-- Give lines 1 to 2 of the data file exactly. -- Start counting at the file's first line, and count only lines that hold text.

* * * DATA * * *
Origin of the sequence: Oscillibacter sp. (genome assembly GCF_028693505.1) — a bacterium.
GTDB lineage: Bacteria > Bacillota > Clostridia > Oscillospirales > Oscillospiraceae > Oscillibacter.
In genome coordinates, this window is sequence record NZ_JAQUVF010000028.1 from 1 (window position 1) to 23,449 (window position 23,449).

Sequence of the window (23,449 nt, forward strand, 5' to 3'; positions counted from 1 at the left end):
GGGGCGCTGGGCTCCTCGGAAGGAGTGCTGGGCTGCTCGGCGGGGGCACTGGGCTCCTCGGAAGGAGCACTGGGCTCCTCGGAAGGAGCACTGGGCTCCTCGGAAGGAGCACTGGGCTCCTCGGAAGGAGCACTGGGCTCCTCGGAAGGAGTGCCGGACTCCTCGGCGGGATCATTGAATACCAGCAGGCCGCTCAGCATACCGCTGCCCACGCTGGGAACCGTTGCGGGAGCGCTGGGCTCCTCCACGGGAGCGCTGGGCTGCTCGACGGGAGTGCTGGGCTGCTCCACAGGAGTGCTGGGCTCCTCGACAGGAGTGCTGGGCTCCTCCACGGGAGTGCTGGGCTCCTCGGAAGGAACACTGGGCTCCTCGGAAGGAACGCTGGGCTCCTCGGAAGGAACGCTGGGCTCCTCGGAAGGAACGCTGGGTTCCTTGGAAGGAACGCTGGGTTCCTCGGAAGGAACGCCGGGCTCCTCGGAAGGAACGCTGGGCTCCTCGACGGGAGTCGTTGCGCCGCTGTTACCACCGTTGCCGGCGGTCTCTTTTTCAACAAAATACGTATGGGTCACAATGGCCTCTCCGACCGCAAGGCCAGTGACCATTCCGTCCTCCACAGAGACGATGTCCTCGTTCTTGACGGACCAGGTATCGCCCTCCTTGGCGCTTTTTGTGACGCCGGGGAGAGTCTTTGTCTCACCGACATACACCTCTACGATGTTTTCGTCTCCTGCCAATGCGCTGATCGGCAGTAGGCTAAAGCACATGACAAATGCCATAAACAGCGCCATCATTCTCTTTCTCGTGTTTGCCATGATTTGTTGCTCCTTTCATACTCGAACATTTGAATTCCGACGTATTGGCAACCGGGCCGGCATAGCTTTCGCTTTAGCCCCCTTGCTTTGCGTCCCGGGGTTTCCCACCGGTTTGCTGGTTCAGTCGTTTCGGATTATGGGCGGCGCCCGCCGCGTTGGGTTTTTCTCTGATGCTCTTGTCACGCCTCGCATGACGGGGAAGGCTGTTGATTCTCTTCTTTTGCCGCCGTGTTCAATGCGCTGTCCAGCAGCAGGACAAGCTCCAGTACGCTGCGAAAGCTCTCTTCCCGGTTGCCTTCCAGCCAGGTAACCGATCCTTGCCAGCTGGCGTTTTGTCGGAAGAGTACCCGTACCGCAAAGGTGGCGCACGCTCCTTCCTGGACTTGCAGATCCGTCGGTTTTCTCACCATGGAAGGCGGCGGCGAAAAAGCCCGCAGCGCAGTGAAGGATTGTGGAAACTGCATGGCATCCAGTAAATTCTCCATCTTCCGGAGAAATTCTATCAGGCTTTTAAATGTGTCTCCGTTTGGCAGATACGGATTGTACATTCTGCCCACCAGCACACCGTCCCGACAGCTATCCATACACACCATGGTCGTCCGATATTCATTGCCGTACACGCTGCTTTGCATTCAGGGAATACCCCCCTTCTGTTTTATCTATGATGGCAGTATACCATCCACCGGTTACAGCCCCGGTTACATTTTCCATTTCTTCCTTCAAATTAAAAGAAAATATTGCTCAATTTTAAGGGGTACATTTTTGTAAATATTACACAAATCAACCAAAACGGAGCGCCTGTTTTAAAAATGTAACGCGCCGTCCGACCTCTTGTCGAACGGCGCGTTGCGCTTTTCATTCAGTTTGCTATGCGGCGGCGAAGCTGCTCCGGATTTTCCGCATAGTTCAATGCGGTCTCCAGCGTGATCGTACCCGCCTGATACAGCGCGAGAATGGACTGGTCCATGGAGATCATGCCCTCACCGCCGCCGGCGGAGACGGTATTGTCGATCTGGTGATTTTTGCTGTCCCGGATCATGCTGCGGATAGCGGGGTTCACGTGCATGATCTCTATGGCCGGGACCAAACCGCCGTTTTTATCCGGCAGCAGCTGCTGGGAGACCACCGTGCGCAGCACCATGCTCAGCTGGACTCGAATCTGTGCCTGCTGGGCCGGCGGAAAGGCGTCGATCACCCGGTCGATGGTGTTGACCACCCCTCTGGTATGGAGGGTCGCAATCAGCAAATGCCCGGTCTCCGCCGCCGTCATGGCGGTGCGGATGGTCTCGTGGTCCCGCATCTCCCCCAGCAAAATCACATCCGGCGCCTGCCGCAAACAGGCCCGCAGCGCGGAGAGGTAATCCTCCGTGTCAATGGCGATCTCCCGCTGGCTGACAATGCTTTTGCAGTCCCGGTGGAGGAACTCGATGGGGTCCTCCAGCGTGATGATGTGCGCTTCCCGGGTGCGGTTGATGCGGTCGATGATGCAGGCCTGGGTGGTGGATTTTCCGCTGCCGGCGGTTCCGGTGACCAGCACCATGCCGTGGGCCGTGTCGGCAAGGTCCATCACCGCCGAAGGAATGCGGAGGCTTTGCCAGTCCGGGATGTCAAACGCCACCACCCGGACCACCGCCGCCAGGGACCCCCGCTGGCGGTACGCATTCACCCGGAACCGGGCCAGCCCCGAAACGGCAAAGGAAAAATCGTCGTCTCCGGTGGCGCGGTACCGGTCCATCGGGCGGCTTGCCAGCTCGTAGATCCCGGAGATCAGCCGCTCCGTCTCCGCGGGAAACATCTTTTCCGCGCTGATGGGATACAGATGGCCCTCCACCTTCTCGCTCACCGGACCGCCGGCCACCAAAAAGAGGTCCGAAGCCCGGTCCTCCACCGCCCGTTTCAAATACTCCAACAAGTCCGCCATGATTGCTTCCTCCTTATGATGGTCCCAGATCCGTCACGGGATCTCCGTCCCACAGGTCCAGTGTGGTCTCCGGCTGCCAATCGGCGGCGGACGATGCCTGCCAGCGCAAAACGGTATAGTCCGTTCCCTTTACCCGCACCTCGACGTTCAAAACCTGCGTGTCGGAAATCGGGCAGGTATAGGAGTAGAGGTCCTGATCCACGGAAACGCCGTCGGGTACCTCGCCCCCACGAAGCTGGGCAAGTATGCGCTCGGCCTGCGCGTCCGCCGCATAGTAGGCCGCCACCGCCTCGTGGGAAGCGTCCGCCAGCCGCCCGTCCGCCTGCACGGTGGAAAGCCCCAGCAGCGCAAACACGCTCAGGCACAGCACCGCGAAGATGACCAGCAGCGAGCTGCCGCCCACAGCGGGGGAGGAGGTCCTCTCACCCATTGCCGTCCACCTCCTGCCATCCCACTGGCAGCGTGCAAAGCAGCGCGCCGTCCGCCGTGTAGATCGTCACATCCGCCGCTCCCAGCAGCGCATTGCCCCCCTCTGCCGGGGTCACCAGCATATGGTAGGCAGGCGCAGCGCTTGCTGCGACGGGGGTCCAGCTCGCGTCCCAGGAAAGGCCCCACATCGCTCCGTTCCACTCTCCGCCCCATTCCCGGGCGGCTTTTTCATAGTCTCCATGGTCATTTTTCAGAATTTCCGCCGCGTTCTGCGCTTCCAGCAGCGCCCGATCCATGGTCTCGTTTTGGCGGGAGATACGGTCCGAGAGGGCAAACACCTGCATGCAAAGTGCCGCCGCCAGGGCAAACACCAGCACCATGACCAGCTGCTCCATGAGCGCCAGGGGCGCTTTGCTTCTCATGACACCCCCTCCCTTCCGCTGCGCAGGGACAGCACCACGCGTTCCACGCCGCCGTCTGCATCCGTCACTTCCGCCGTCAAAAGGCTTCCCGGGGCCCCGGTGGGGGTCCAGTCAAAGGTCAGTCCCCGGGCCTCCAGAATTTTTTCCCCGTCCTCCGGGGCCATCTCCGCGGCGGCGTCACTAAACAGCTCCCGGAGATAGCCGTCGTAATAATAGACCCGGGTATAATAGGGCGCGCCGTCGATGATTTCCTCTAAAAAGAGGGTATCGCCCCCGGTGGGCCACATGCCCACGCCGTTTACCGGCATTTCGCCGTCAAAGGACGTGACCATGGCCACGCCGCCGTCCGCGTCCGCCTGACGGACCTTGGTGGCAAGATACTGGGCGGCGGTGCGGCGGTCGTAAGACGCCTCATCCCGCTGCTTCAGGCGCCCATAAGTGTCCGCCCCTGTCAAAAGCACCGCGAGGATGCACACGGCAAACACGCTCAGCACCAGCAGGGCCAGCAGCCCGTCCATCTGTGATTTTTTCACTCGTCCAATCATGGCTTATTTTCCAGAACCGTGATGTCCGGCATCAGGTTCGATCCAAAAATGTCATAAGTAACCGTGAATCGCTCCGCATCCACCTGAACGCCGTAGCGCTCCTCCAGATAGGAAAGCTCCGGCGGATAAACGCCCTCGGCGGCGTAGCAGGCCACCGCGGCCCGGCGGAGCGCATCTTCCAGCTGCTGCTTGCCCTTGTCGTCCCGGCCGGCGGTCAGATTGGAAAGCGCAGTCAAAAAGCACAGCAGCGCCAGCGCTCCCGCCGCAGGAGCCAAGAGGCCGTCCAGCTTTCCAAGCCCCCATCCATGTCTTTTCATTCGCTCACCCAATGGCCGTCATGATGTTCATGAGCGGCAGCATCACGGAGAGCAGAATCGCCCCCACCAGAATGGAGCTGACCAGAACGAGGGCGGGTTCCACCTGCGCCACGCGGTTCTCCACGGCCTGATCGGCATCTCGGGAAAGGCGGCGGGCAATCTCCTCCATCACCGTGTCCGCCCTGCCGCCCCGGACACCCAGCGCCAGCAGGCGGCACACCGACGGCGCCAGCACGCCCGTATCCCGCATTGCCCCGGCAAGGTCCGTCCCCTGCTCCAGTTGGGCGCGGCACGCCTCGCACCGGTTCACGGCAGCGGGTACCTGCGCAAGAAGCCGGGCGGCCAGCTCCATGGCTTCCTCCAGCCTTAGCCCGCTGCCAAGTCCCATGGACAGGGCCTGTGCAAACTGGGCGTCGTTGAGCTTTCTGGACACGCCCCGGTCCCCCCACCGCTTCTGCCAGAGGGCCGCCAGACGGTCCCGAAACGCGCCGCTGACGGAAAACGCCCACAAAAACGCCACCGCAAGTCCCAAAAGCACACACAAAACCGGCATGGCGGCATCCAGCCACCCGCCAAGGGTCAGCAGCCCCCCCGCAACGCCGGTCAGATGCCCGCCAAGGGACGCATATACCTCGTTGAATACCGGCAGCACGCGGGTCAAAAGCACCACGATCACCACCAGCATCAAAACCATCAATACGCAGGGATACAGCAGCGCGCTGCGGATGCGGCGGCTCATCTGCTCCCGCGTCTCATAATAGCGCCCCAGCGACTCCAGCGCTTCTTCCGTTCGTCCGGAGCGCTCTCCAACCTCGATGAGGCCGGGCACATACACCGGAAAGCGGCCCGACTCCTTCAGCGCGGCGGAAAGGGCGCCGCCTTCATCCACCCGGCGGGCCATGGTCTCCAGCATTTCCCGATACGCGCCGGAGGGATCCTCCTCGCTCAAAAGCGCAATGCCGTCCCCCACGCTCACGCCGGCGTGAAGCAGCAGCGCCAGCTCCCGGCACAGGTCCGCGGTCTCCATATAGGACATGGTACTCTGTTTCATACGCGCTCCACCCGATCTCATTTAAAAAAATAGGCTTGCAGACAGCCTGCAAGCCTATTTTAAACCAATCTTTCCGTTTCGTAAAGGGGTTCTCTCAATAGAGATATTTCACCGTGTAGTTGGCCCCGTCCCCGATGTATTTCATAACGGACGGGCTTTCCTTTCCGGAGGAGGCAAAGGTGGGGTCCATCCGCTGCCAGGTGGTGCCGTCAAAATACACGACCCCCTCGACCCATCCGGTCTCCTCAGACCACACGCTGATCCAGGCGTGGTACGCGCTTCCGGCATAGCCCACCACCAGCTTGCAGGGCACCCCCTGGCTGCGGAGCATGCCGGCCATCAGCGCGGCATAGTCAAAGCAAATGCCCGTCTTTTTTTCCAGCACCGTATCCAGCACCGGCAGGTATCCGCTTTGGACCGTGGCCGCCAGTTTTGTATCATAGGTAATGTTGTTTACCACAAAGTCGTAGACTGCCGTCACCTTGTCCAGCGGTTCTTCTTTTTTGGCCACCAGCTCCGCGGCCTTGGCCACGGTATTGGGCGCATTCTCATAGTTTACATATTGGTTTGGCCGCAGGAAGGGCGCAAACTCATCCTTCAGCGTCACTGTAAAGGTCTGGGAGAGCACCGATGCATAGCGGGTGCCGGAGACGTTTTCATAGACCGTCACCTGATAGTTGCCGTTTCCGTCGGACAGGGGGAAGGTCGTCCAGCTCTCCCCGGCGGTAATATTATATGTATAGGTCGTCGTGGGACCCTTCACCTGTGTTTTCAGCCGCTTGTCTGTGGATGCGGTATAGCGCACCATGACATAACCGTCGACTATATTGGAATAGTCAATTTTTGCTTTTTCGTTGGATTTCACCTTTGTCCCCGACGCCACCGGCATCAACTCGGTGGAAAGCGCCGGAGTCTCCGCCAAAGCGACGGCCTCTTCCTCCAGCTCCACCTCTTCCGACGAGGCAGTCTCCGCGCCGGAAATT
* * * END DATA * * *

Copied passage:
Origin of the sequence: Oscillibacter sp. (genome assembly GCF_028693505.1) — a bacterium.
GTDB lineage: Bacteria > Bacillota > Clostridia > Oscillospirales > Oscillospiraceae > Oscillibacter.